From Nature, from God, from the Universe. They should not be lightly or selfishly dismissed (to day-care) (to raise themselves) (to fend for themselves) (to grow up with out a father) (to grow up without a mother) (to abortion clinics).

Now here is the crux of it. A “traditional family” by this definition is a family in which one or both of the parents, who are in this paradigm if “traditional” always a mixed-sex couple, provide all the childcare for all the children. Anything else is “lightly or selfishly” dismissing the children.

This excludes most of the families in the US. Not by sexual orientation, but by income. This is a statement of class privilege, not just homophobia, sexism, and racism: the only really good parents, in this paradigm, are the parents who can afford to raise a family with just one regular income. Parents who can’t – where both must work – are being “light and selfish”, treating their children as “burdens”.

It is unacceptable for any society to shrug their shoulders and say, “they turn out fine.”

Because it’s unacceptable to be content with fine children?

I’m not okay with fine.

Again: see the class privilege? Rich parents produce children who aren’t just “fine children”.

Children deserve (perhaps have a fundamental and natural right?) to grow up with a mom and a dad interested in all the moments of their lives.

But as we’ve just established: working-class parents can’t provide that – “lightly and selfishly” they put the kids in daycare so that they can both work to pay the rent. Middle-class parents usually can’t provide this either: “lightly and selfishly” they too need to use daycare: the only kind of “mom and dad” who won’t ever need daycare and won’t ever need to leave the kids alone when they work are, in fact, the kind of couple who are so wealthy they can afford live-in staff. Without having even a part-time job.

Adults should do everything they can to help make this a reality.

For the privileged few who can afford it?

Strong families means sacrifice, but it means children grow up healthy, happy, and capable of contribution (without being weighed down by emotional scars).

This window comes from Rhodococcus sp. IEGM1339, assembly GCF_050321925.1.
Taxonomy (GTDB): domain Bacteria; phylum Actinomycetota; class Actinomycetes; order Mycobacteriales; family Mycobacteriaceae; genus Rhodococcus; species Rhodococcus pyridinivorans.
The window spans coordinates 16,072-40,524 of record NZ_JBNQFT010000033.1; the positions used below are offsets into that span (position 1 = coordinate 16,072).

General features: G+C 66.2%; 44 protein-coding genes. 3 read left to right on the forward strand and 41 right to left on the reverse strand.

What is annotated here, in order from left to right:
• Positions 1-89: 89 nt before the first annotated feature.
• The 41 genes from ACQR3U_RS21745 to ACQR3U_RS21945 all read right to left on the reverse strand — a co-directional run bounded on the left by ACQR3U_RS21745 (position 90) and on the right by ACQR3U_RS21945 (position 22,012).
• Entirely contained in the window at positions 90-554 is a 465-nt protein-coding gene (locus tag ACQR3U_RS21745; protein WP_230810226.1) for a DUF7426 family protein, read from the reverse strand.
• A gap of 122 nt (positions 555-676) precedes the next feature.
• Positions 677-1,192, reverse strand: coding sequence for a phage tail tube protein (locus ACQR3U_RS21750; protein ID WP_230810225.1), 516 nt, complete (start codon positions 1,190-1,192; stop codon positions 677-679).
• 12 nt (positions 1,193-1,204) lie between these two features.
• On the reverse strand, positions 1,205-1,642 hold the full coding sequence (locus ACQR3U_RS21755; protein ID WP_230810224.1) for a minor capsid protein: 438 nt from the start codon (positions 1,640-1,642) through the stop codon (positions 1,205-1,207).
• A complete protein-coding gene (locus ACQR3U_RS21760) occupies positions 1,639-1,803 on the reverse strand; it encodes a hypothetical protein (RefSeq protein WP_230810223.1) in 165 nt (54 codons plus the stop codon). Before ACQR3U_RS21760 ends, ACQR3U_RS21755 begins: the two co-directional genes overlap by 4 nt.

I think, actually, the children of the very rich who never went to daycare but who had a mom and dad “interested in all the moments of their lives” are quite as likely to be weighed down by emotional scars as the ordinary children this blogger thinks have “light and selfish” parents who merely work hard all day to feed, clothe, and house their children, and then pick their kids up from daycare and take them home…

Strong families means a civilization that can focus on art, science, helping 3rd world countries, instead of being traumatized by its own issues (poverty, welfare, crime, psychological problems, the list goes on). (and on).

So a ciivlisation made up exclusively of the enormously wealthy? Can you say “Eloi”? How about “Morlock”?

This is, yes, way beyond this blogger’s determination to discriminate against and dismiss some parents and some children: to denigrate strong families and to deny marriage as a civil right. This is about an idea of privileged, wealthy couples somehow being the only kind of couple who really deserve to have children. Parents who work for a living are “light and selfish” parents.

So, tangled up in a complex knot at the root of the anti-marriage movement there is classism, sexism, racism, and homophobia. My my my my my my, what a mess.

December 7, 2008

No, it’s not unfair

From Reflections on faith, politics, and society: However, efforts like this (www.mormonsstoleourrights.com), to single-out and scapegoat Mormons in particular, based on their support of Prop. 8, are unfair

No, it’s not. The LDS Church mounted a concerted political campaign in California against Proposition 8, and succeeded. There are internal accounts before the election of the pressure that the LDS hierarchy was putting on bishops to pressure their congregation into doing pro-Prop8 work: here‘s one account: and from a different perspective, here’s another.

Now they see their tax-exempt status threatened as a result, they’re going all weak-kneed and saying “it wasn’t just us!” but this is cowardly bullspit. It wasn’t “just” them – but they were the only church that, as a church, stepped over the bounds that separate church from state and got their congregations to work as a political unit.

In 1978, the LDS Church ended a long-standing tradition of religiously-inspired racism when it seemed likely that the IRS was going to take away their tax exempt status. I don’t know whether their pro-Prop8 battle will be enough to lose them their tax exempt status now, but the threat should at least ensure that the LDS leadership will never again pressure members of the congregrations to take part in political campaigning and donation at the will of the church leadership.

The number of LDS church members, fervently pro-Prop8 themselves, who lack the courage of their convictions about same-sex marriage when it turns out that their public, political and financial opposition to same-sex marriage has brought public, political, and financial opposition on them, is quite astonishing to me – clearly, for all their fanatical talk about how same-sex marriage is the ultimate threat to the society, they don’t really believe that crap, any more than pro-lifers really believe that abortion=murder.